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What is payments reconciliation?

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Reconciliation is the process of cross-referencing payment records with accounting books to ensure accuracy and consistency while hunting for any errors and discrepancies along the way. This process is particularly important in the context of global workforce payroll payments.

The three main stages of payment reconciliation

There are three prime steps of payment reconciliation.

Reviewing transaction records: The first stage involves reviewing material like accounting records and bank and credit card statements. This is to make sure that all transactions have been properly recorded.

Spotting discrepancies: The second stage has to do with spotting discrepancies in the data. This can come in the form of duplicate transactions, discrepancies in account balances, and incorrect payment amounts or dates. Once all the discrepancies are spotted, they need to be solved. This involves reaching out to relevant parties, like banks and payment processors to get the information needed to solve the errors.

Verifying accuracy of records: With the discrepancies now solved, the next stage is checking that all transactions have been accounted for – comparing the company’s accounting system against the reconciled transaction records.

Four drawbacks of manual reconciliation

  • Human error: Relying on humans only to carry out the reconciliation process can lead to missed transactions, misinterpretation of data, and data entry errors – in other words, reconciliation gone wrong.
  • Risk for fraud and manipulation: Unfortunately, with human error comes the added risk of fraud, as the people doing the reconciling can either intentionally or inadvertently alter the accounting data or payment records.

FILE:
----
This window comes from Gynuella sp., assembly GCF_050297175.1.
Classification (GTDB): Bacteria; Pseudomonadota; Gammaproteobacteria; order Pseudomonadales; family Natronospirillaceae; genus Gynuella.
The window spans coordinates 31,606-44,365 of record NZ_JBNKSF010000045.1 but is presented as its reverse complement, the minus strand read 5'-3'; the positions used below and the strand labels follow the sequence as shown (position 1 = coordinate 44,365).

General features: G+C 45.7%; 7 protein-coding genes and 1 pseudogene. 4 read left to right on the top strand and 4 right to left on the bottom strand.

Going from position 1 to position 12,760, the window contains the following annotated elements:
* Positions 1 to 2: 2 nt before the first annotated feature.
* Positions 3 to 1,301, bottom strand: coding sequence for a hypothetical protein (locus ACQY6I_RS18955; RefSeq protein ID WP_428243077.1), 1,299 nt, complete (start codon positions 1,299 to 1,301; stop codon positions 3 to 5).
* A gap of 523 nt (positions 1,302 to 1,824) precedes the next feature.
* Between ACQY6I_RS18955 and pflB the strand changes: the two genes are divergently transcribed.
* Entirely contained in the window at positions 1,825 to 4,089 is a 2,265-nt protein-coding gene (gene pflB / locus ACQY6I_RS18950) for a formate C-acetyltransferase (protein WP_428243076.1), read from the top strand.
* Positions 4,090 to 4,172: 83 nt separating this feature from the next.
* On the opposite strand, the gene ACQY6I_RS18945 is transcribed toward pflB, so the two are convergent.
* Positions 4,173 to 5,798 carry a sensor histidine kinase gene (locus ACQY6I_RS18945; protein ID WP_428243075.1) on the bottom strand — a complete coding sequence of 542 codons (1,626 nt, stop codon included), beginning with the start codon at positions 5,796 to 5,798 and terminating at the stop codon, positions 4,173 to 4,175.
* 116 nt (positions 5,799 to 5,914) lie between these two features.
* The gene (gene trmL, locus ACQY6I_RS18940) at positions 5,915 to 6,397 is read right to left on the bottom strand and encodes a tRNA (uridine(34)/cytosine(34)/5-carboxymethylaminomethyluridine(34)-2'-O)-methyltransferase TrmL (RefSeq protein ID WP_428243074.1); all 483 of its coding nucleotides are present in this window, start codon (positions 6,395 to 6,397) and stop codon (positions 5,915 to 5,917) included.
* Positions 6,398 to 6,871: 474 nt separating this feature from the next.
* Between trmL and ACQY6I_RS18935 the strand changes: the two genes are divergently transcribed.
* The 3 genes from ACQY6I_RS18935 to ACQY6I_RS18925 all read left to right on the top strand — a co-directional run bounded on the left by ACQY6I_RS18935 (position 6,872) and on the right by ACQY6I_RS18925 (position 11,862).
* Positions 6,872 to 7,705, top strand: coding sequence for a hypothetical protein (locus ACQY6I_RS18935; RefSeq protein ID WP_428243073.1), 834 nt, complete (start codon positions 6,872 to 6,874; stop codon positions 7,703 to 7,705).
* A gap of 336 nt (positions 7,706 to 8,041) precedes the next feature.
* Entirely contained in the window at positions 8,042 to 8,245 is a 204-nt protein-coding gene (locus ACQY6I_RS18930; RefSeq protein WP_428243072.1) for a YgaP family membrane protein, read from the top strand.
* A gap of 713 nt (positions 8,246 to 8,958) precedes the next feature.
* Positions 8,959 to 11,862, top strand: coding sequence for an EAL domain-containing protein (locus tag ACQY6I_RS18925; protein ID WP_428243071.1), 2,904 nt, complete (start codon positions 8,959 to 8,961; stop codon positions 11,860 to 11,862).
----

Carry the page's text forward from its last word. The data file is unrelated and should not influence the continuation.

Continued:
• Lost time: Manual reconciliation input is a huge time drain, and even with time budgeted — delays are a given.
  • Giving up quality for quantity: Companies with a greater number of payments to process will probably suffer most as a result of manual reconciliation, as these businesses’ finance teams may not be able to keep track of all the data.

Speeding up the reconciliation process

Speeding up the reconciliation process really comes down to a few basic actions:

Establishing clear procedures and workflows. Underlining clear procedures and workflows for your financial team to follow will create a smoother overall process and reduce time spent fixing communication problems.

Staying up to date with the latest best practices. Knowledge is constantly evolving and that means a constant stream of new facts and pointers you need to keep in mind concerning your reconciliation to-dos.

Relying on automated reconciliation tools. What’s the best way to decrease human error in reconciliation? Consider software tools specifically designed to automatically reconcile payments and integrate the data into your accounting systems.

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Benefits of unified payroll payments

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